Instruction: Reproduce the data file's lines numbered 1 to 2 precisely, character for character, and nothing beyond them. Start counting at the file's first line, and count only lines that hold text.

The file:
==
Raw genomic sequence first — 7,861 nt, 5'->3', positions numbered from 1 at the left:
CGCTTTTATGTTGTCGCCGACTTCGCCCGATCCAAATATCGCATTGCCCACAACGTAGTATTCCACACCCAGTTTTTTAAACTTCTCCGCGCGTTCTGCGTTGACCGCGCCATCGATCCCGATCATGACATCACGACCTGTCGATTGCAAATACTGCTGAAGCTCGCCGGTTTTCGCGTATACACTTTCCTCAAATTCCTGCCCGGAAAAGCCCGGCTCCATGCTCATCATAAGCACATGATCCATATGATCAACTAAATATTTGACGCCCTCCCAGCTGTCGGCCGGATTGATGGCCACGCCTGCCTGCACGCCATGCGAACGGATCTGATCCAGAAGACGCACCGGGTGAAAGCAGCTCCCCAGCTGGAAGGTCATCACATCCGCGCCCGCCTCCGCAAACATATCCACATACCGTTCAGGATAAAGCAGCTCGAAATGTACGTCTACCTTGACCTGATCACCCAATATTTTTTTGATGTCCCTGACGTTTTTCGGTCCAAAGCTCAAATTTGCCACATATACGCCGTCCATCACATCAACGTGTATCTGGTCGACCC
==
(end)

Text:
Raw genomic sequence first — 7,861 nt, 5'->3', positions numbered from 1 at the left:
CGCTTTTATGTTGTCGCCGACTTCGCCCGATCCAAATATCGCATTGCCCACAACGTAGTATTCCACACCCAGTTTTTTAAACTTCTCCGCGCGTTCTGCGTTGACCGCGCCATCGATCCCGATCATGACATCACGACCTGTCGATTGCAAATACTGCTGAAGCTCGCCGGTTTTCGCGTATACACTTTCCTCAAATTCCTGCCCGGAAAAGCCCGGCTCCATGCTCATCATAAGCACATGATCCATATGATCAACTAAATATTTGACGCCCTCCCAGCTGTCGGCCGGATTGATGGCCACGCCTGCCTGCACGCCATGCGAACGGATCTGATCCAGAAGACGCACCGGGTGAAAGCAGCTCCCCAGCTGGAAGGTCATCACATCCGCGCCCGCCTCCGCAAACATATCCACATACCGTTCAGGATAAAGCAGCTCGAAATGTACGTCTACCTTGACCTGATCACCCAATATTTTTTTGATGTCCCTGACGTTTTTCGGTCCAAAGCTCAAATTTGCCACATATACGCCGTCCATCACATCAACGTGTATCTGGTCGACCC